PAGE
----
Lol, Lazio are in 3rd this season and suddenly they're a model? Lazio and Roma finishes in last 15 years in descending order: Lazio: 5th, 8th, 2nd, 9th, 7th, 4th, 5th, 12th, 10th, 12th, 3rd, 16th, 10th, 6th, and 4th. Roma: 2nd, 3rd, 3rd, 2nd, 6th, 7th, 6th, 2nd, 6th, 2nd, 2nd, 2nd, 8th, 2nd, 8th. Also, lets not forget Lazio's involvement in Calciopoli;-)
on the 26th January, 2018 at 1:33pm
Lazio deserved to be at least in 3rd place and realistically higher up the table if it wasn't for disgraceful VAR decisions, most notably against Riomma, Fiorentina and Torino that cost them a minimum of 7 points.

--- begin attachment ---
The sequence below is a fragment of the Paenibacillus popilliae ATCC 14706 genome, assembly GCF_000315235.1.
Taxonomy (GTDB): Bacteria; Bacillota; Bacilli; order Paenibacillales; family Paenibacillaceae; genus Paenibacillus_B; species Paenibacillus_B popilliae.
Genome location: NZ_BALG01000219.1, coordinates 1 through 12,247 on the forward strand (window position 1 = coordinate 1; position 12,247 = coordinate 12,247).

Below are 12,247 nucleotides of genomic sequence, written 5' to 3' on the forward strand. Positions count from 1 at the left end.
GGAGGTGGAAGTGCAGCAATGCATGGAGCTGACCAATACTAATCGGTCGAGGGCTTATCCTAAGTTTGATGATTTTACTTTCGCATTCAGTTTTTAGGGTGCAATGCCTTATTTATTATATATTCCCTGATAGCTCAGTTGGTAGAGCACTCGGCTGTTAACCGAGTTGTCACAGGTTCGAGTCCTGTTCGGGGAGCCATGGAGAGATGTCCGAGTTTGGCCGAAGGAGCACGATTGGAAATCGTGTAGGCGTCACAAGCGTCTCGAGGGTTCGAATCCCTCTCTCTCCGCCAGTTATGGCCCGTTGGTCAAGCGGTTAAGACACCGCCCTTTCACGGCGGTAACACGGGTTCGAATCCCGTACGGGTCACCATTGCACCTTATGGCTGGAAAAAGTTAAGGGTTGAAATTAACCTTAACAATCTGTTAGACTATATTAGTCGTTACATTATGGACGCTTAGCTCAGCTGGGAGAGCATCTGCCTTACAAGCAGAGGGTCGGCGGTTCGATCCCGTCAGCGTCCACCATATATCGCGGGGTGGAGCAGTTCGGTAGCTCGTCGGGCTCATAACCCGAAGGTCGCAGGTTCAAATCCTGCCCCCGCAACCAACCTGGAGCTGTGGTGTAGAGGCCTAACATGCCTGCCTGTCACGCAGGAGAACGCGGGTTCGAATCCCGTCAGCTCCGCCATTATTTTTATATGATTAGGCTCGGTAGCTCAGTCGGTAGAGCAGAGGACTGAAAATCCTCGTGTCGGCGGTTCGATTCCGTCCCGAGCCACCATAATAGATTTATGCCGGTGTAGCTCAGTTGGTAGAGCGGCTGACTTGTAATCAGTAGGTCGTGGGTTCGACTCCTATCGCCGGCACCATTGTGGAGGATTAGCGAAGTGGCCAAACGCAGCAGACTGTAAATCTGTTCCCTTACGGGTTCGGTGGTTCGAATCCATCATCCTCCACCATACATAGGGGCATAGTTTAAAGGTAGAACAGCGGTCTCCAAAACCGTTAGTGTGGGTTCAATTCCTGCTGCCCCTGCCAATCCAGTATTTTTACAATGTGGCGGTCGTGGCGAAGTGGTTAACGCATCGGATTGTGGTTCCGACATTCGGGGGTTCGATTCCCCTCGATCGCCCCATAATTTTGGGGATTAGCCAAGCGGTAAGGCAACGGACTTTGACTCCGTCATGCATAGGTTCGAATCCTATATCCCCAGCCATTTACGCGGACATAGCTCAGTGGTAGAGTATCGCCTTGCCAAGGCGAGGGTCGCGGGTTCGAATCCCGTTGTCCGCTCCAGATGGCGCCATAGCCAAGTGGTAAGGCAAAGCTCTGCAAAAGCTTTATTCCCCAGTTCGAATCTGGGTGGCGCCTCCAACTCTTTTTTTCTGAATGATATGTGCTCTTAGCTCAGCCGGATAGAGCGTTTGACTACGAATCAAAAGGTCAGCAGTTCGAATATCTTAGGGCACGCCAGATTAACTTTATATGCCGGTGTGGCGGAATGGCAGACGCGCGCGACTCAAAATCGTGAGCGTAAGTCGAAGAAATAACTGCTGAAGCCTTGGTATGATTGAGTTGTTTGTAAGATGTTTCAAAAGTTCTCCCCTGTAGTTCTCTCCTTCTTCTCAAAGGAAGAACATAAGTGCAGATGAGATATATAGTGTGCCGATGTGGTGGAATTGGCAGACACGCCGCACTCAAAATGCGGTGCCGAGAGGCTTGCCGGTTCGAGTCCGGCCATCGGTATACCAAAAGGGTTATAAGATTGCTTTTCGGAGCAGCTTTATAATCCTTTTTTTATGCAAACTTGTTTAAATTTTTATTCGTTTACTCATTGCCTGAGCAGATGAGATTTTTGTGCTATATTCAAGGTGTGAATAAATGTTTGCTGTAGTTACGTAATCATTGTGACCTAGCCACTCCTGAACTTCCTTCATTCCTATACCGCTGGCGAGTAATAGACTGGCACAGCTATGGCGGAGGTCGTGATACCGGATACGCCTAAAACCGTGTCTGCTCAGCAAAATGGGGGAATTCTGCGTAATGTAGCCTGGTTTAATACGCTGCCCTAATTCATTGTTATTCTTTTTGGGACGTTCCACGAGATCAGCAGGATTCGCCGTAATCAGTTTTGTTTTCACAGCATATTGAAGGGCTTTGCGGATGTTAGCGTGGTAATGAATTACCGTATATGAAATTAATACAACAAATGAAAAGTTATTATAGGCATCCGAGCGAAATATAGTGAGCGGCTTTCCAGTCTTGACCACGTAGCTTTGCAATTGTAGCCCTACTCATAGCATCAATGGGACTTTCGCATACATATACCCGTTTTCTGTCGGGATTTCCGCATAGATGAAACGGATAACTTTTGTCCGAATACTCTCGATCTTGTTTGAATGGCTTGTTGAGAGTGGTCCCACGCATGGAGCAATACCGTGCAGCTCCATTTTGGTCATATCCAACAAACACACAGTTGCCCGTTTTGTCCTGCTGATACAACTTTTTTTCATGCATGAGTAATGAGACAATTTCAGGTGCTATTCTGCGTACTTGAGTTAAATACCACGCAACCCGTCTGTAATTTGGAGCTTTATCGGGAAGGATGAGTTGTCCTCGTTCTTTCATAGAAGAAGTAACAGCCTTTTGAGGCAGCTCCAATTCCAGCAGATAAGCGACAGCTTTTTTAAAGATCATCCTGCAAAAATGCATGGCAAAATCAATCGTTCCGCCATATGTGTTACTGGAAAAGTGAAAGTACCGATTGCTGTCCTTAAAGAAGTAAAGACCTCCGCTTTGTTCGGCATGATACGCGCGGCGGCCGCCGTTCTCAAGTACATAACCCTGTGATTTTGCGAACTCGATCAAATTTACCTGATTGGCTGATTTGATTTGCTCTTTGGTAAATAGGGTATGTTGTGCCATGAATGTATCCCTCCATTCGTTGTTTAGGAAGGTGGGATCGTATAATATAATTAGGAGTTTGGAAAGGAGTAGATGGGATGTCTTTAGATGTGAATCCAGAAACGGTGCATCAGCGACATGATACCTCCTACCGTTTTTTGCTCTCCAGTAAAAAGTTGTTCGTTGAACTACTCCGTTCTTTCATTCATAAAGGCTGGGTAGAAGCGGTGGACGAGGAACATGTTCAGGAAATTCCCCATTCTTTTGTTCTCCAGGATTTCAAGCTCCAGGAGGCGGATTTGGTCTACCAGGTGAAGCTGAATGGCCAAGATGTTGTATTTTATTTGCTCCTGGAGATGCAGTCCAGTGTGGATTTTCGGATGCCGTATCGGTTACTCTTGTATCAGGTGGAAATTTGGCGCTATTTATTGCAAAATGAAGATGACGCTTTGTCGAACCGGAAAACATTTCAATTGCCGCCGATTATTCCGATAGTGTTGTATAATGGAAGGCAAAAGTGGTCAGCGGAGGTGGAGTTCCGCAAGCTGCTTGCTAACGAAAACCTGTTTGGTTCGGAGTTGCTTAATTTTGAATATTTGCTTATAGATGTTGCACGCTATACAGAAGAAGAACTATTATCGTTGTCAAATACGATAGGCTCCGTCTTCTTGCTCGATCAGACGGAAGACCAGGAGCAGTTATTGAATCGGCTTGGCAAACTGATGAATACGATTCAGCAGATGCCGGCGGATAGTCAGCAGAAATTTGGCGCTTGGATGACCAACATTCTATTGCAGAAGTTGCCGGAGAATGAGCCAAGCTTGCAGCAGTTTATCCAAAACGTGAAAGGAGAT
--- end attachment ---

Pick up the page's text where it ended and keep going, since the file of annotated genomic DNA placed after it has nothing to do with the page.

The only team that has outplayed Lazio for half a game was Napoli, and this was when Lazio lost 4 players to injury in the same match, 3 of which were defenders.

Lazio should easily finish in the top 3, and if not for Europa League and Coppa even higher.
on the 26th January, 2018 at 12:56pm
I agree with most of it and Lazio should be used as a good example and case study on how things are done properly in football.

I have to say that the one thing you mentioned partially but you didn't quite do just is Igli Tare. In fact I believe that the Albanian should be acknowledged as being the Chief Architect of this success. Please don't forget that Lazio has been doing this for a while even prior to Inzaghi who equally deserves credit for his part, however Igli is the key!
on the 26th January, 2018 at 11:05am